# Use of indicator function for conditional expectation

Consider three random variables: $T \in [0,1]$, $S\in \{ l,h \}$, and $K\in [0,1]$.

We know that (i) $K$ is independent of $T$ and $S$; (ii) $T \sim U[0,1]$; and (iii) $\Pr[S=h \mid T=t]=\pi(t)$ with $\pi'(\cdot)>0$.

In this context, I came across the following statement (where $I$ is the indicator function):

\begin{align} &E[T \times I(T>a,K<b) \mid S=h]\\[8pt] &=E[T \times I(T>a \mid S=h)]\cdot\Pr[K<b)]\\[8pt] &=\left(\frac{\int^1_a t\pi(t) dt}{\int^1_0 \pi(u) du}\right)\Pr[K<b]\end{align}

I want to know if the first step makes sense and if there is an abuse of notation. I understand from the last equality that $E[T \times I(T>a \mid S=h)]$ refers to the expectation of a random variable with the distribution of $T\mid S\!=\!s$ truncated at $T>a$, (and multiplied by the probability of truncation).

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What are $S$ and $Z$, one of them is just a typo? What is $I_{A|C}$? –  Ilya Jan 30 '13 at 19:28
@Ilya: yes, that was a typo -just corrected it. $I_{A|C}=I(A|C)$ Not quite sure if that makes sense (the notation is new to me) –  EOO Jan 30 '13 at 19:35
I have never seen such notation. Conditioning is only defined for probabilities/expectations usually. Unfortunately unless your clarify what does $I(A|C)$ mean, it's hard to help you –  Ilya Jan 30 '13 at 19:38
@EOO : You wrote "A|\text{ }", using \text{ } for spacing. But "A\mid B" does it: $\displaystyle A\mid B$. –  Michael Hardy Jan 30 '13 at 19:47
The first and the third expressions coincide but the second one is a mystery, with respect to notations as well as to its role in the proof. –  Did Feb 1 '13 at 16:43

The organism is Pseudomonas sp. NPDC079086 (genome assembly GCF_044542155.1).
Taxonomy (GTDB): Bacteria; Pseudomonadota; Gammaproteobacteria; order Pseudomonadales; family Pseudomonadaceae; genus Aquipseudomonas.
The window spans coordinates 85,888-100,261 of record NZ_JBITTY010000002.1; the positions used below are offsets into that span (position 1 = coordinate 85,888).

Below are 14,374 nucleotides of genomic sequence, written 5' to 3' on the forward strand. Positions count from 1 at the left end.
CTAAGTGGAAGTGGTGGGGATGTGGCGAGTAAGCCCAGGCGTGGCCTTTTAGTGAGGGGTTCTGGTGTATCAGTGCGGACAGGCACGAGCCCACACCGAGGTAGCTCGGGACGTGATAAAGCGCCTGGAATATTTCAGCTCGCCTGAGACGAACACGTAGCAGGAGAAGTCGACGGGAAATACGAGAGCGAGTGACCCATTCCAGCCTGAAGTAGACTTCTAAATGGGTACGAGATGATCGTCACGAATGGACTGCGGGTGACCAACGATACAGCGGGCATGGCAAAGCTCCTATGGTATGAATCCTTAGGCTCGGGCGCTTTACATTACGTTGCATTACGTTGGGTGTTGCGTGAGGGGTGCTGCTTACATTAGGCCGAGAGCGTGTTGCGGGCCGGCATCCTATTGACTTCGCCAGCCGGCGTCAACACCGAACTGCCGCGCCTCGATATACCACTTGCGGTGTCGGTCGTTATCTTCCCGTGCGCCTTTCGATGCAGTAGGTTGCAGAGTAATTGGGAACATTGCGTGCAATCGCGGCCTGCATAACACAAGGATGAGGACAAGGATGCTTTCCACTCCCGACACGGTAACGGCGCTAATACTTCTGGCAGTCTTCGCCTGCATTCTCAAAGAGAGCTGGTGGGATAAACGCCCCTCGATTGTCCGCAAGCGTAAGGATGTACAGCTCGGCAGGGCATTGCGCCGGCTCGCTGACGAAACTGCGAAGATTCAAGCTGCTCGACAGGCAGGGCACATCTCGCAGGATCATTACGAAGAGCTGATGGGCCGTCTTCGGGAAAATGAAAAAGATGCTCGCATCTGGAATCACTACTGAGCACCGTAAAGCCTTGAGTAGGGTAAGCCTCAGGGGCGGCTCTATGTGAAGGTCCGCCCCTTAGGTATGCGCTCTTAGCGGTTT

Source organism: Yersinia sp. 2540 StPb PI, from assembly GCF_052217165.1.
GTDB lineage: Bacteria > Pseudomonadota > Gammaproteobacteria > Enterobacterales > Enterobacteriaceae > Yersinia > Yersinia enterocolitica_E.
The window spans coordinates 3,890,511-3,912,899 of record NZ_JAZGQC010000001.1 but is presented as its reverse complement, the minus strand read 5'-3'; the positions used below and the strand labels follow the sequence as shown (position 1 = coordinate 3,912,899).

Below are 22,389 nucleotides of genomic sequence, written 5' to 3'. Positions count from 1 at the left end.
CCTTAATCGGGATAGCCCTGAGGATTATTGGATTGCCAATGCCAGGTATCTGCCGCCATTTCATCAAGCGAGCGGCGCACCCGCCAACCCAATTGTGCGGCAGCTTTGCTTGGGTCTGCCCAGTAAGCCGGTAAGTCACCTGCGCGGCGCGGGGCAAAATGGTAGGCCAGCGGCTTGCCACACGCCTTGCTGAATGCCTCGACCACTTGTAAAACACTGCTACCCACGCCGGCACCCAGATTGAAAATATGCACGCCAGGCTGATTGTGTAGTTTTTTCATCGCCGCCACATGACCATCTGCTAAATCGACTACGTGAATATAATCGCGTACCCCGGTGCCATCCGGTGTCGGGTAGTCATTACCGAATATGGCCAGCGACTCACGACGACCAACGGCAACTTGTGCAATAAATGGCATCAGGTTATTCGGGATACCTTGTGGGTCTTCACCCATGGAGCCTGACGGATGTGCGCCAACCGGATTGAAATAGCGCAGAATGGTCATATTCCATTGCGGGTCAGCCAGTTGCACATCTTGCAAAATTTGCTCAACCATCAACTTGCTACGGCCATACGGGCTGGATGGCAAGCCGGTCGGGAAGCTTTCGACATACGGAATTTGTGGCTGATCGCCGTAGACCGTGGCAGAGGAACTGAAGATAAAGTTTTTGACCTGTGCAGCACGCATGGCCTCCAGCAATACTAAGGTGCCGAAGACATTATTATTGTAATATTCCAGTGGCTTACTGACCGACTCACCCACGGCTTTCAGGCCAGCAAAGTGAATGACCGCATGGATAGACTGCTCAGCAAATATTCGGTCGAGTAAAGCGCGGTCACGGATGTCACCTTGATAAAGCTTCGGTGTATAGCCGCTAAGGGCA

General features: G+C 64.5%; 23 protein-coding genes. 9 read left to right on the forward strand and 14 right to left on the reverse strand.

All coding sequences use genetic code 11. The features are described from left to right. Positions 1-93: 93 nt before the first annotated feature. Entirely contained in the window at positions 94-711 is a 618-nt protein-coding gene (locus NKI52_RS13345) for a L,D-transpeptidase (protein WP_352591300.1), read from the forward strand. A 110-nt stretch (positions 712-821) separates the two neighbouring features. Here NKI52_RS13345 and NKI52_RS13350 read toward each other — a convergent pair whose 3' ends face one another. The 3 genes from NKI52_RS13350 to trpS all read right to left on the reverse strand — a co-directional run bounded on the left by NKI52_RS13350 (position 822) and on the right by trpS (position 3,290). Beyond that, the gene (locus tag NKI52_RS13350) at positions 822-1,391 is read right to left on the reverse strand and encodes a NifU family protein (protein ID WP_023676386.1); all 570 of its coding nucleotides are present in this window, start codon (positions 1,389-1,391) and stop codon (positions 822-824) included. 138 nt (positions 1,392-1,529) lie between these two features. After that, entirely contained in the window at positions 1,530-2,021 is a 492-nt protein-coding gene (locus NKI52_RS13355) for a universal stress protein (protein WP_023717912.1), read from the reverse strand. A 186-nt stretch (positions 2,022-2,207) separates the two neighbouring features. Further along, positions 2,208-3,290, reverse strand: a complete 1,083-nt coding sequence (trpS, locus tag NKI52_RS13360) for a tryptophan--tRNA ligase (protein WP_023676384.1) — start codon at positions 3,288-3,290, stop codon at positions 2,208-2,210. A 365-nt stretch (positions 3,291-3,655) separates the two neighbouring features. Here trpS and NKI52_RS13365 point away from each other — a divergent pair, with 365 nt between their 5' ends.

Introduce the events $A=[T\gt a]$, $B=[K\lt b]$ and $H=[S=h]$. Then, by definition, $$\mathbb E(T\mathbf 1_A\mathbf 1_B\mid H)=\frac{\mathbb E(T\mathbf 1_A\mathbf 1_B\mathbf 1_H)}{\mathbb P(H)}.$$ Since $K$ is independent of $(T,S)$, $\mathbf 1_B$ is independent of $T\mathbf 1_A\mathbf 1_H$ hence the numerator is $\mathbb E(T\mathbf 1_A\mathbf 1_H)\mathbb P(B)$. Furthermore, $\mathbb P(H\mid T)=\pi(T)$, hence $$\mathbb E(T\mathbf 1_A\mathbf 1_H)=\mathbb E(T\mathbf 1_A\mathbb P(H\mid T))=\mathbb E(T\mathbf 1_A\pi(T)).$$ Assuming that the distribution of $T$ has density $p$, $$\mathbb E(T\mathbf 1_A\pi(T))=\int_a^{+\infty}t\pi(t)p(t)\mathrm dt.$$ Likewise, $$\mathbb P(H)=\mathbb E(\mathbb P(H\mid T))=\mathbb E(\pi(T))=\int_{-\infty}^{+\infty}t\pi(t)p(t)\mathrm dt.$$ Finally, indeed, $$\mathbb E(T\mathbf 1_A\mathbf 1_B\mid H)=\mathbb P(B)\frac{\displaystyle\int_a^{+\infty}t\pi(t)p(t)\mathrm dt}{\displaystyle\int_{-\infty}^{+\infty}t\pi(t)p(t)\mathrm dt}.$$
Thanks. I tried going this way but I got stuck on your second line. Why is $\mathbb E(T\mathbf 1_A\mathbf 1_H)=\mathbb E(T\mathbf 1_A\mathbb P(H\mid T))$? –  EOO Feb 1 '13 at 20:09
For every sigma-algebra $G$ and random variables $U$ and $V$, if $U$ is $G$-measurable then $E(UV)=E(UE(V\mid G))$. Use this with $G=\sigma(T)$, $U=T\mathbf 1_A$ and $V=\mathbb 1_H$. –  Did Feb 2 '13 at 9:28